Nadine: Oh, perfect. Excellent. Well, I'm on brand for you. But it's I guess it's true, right? Like there's there's so much more to it. And I when I you know, I wrote a book about I go and speak to companies about the incredible, profound effect having a good teacher has had on my life. I don't know where I'd be if I didn't have this teacher in my life, you know, I would be a completely different person with a completely different life. If you can find that one student that connects to you, but you make sense to that's open to and wants to learn. And part of what my teacher uses is to say write it down. And if he sees you go off and have a drink and you don't write it down, he knows that one's not ready yet. That one's not but the one who comes back with the pen Egypt notes and questions like me. Yeah, I got way more than I bargained for because I was really hungry to learn it. So I think, you know, if we never lose sight of the fact that you can have a profound impact on someone, and it may not become apparent immediately. But if you ask anyone who's the best teacher you've ever heard, they'll tell you, right? I know, hey, yeah, it's maybe it was someone you liked. Or maybe it was someone that, you know, really said some things that got in there. And maybe it was someone who said the right thing at the right time. Let me just use one more metaphor from the ring. Competition.
Kelly: We love sport, don't worry.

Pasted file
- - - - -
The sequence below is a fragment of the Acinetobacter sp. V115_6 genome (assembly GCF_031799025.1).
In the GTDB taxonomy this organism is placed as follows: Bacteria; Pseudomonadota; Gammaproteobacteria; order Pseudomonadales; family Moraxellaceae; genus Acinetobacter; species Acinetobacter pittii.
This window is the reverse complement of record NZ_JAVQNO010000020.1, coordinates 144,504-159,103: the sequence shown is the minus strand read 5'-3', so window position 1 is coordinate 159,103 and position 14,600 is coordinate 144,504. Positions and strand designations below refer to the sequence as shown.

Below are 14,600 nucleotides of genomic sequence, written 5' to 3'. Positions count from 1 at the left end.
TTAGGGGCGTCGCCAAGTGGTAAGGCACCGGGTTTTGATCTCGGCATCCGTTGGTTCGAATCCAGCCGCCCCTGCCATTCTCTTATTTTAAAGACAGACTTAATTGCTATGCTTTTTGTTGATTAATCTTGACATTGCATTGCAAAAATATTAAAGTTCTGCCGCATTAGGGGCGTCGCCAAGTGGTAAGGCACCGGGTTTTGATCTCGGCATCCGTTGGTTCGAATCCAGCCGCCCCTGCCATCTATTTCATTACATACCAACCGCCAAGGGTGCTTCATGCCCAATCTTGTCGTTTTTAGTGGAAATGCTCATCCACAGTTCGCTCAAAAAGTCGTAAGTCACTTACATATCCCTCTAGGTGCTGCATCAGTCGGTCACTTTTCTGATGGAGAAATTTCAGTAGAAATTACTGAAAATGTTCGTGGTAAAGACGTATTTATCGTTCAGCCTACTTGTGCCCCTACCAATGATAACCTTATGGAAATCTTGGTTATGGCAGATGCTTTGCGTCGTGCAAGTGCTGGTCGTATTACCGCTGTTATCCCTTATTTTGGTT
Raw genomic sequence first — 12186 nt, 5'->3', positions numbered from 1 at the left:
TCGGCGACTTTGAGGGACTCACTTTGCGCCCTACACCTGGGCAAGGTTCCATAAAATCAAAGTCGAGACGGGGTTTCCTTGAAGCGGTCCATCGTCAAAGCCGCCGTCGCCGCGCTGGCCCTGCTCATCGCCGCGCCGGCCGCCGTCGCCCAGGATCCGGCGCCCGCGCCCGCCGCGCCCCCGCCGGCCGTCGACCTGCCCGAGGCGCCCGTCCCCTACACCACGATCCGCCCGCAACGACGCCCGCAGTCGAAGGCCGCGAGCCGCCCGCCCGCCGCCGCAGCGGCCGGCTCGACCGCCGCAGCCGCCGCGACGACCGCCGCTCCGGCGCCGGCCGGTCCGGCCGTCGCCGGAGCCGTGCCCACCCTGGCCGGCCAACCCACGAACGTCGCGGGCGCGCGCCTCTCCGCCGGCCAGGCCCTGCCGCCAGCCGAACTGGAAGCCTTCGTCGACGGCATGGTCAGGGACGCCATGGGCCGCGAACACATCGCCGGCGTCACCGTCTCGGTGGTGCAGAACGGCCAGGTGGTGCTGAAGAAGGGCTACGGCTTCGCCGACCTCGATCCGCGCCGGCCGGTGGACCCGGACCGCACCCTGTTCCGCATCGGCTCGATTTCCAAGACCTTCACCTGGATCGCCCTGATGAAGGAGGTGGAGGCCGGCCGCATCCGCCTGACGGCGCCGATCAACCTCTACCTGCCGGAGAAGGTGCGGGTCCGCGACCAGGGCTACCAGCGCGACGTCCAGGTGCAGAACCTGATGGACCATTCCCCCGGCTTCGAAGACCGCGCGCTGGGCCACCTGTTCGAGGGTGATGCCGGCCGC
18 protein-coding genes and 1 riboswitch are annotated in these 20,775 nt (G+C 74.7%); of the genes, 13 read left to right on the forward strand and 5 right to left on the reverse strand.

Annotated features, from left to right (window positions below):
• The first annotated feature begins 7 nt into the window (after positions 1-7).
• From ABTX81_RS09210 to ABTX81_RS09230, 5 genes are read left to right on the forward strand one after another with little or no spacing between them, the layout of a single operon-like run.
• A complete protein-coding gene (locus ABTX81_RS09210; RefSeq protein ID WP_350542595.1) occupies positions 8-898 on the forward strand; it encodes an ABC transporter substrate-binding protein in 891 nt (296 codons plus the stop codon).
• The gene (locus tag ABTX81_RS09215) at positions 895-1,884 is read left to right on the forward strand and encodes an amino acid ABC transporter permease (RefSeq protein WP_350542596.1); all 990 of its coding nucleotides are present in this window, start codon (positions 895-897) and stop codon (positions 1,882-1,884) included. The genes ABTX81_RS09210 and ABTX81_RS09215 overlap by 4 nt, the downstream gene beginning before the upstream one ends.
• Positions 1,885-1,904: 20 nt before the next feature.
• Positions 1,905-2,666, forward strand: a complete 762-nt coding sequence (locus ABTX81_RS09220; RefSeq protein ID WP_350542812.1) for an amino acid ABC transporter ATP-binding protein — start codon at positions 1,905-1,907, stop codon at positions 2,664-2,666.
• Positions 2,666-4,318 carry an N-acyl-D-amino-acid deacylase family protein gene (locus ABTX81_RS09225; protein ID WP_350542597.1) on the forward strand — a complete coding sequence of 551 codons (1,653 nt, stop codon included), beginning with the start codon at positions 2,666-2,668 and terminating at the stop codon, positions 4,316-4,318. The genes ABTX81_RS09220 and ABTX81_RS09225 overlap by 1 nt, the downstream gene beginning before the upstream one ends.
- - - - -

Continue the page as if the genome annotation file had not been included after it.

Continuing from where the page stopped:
Nadine: Especially I use this, especially when I go and speak in really male dominated companies that are very competitive. So what tends to happen is I walk out on stage, and I get a lot of arms folded, sitting back in the chair, in their suits, which is that thing of what have you got to teach us? What's this chick...she's going to talk to us about punching people in the face. What a knucklehead, that kind of vibe, like, they have no idea what I'm about to talk to them about things. But you know, I'm delivering, I'm delivering this in a sporting package like it's it bit contents differs from packaging. So, you know, what I make really clear is you can compete all the live long day, you know, like, just you doing your job that you're there to do that part is the given. That's the external skill set, how champions are made. In my world. If you put two people in the ring, who are of the same size, the same experience the same skill set, the one who has a better mindset. So the mental edge, the one who has a better strategy, will often outperform the other. But here's what really makes champions take it from the external skill set to the mental aspect. Often when things get tough, the one who wins is the one who has more heart. And when you teaching, I think it does involve a lot of heart. It's not just the mental and the external skills. I would hazard a guess that most most people get into teaching because they care. Because they want to be there for other people be in their corner, help them to grow and learn. And you know what I do, whether it's speaking, teaching, martial arts, mindset, coaching, it's all about at a core level. I want to help people, I want to I want to live a good life by helping others live a good life. And I think it's always returning to that even though you get stressed, even though you get burnt out, even though that one did their own thing. You know, there's a love for what we do. And my sensei calls it a labour of love, you know, teachings, a labour of love, and I'll be doing it while you're 70 years old playing netball. I'll be I'll be teaching and you know, and enjoying it. Because it's, it's so rewarding. It's better than any trophy when you see somebody really get something and their confidence grows. How beautiful is it?